What are Financial Assessments and what does it mean for you
What is a Financial Assessment?
This is an assessment of your finances to calculate how much you have to contribute towards the cost of your care. The components that determine how much you have to pay towards your care are:
- Savings and Assets – these are known as capital
- Income e.g benefits, occupational pensions, annuity payments
- Disability Related Expenditure, if you are living in your own home
- Ongoing Home costs, if you are in temporary residential care
Each year the Department of Health set the threshold against which your savings and Assets are assessed. There are two thresholds known as the upper and lower capital limit.
Lower Capital limit – this is currently set at £14,250 and this means if you have capital below this amount it will not be taken into account within the financial assessment.
Upper Capital Limit – this is currently set at £23,250. This means if you have capital above this figure the Council will not help towards the cost of your care.
If you have capital above £14,250 but below £23,250 then tariff income rules will apply. This is where an income of £1 per £250 or part £250 is included within the assessment based on your capital. For example, your capital is £14,900 then £3 tariff income will apply as you have 3 x £250 or part £250 above £14,250.
Does my home count as capital?
If you are receiving care in your own home, or are in temporary residential care then the value of your home will not be taken into account within the financial assessment.
If you are in permanent residential care the value of your former home may also be disregarded whilst your wife, husband or civil partner is still living in the home or where a family member in receipt of certain disability benefits is living in the home. If the property can not be disregarded within the financial assessment we may be able to consider offering a deferred payment arrangement to help you pay for your care.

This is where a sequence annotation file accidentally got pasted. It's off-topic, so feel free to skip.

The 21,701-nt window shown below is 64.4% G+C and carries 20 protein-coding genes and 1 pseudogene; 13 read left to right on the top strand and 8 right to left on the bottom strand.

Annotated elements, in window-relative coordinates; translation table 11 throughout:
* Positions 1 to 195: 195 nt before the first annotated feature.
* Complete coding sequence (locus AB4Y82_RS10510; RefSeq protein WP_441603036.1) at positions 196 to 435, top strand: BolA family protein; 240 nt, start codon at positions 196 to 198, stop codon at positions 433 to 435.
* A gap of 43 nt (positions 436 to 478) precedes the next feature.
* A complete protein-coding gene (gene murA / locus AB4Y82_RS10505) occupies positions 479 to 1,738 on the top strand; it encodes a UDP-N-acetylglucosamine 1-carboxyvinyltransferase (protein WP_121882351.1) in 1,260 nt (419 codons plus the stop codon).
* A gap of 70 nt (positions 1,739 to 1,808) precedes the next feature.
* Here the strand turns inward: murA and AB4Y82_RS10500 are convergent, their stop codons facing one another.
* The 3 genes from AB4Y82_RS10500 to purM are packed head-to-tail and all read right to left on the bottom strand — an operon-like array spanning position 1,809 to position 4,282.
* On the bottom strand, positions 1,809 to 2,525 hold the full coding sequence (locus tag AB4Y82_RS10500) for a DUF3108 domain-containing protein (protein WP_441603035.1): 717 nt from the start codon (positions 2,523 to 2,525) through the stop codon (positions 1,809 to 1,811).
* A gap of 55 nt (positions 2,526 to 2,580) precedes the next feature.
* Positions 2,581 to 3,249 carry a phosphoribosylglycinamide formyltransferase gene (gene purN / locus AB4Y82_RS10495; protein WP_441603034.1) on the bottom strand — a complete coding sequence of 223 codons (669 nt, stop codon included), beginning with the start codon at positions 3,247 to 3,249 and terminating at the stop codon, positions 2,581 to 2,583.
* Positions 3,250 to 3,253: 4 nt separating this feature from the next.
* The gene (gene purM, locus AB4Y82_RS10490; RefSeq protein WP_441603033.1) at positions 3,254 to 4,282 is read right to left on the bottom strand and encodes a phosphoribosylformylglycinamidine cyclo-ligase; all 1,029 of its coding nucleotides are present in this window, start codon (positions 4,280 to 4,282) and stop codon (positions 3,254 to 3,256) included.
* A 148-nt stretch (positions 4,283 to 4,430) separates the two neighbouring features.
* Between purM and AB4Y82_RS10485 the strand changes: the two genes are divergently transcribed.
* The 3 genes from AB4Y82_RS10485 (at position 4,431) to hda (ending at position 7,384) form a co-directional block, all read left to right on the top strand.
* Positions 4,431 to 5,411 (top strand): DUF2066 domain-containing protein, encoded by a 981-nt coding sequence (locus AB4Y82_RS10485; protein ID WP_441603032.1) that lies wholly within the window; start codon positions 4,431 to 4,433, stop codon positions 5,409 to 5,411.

There are slightly different rules depending on whether you are receiving care in your own home or in a residential care home.
Own Home – all income will be taken into account with the exception of:
- the mobility element of Disability Living Allowance or Personal Independence Payment.
- The savings credit element of Pension Credit
Permanent Residential Care - all income will be taken into account with the exception of the mobility element of Disability Living Allowance or Personal Independence Payment. In certain circumstances 50% of your occupational pension may be disregarded, this is subject to that amount being paid to your wife, husband or civil partner who is still living at home.
Temporary Residential Care – all income will be taken into account with the exception of any Attendance Allowance, Disability Living Allowance or Personal Independence Payments.
Disability Related Expenses
If you are receiving care whilst living in your own home, within the financial assessment we may be able to make allowances for expenditure that you have to make due to your illness or disability. For example, it may be that your energy costs are higher than average, you pay for a cleaner or gardener.
In addition we will also make an allowance for any rent, mortgage payment, service charge or Council Tax that you have to pay. This will be net of any benefits or allowances you may receive for these items.
Ongoing Home costs
When you are in temporary residential care you are still responsible for your permanent home. We will make allowances within the financial assessment for things such as Rent, Council tax, Service Charges together with a nominal amount for gas, electric, telephone costs.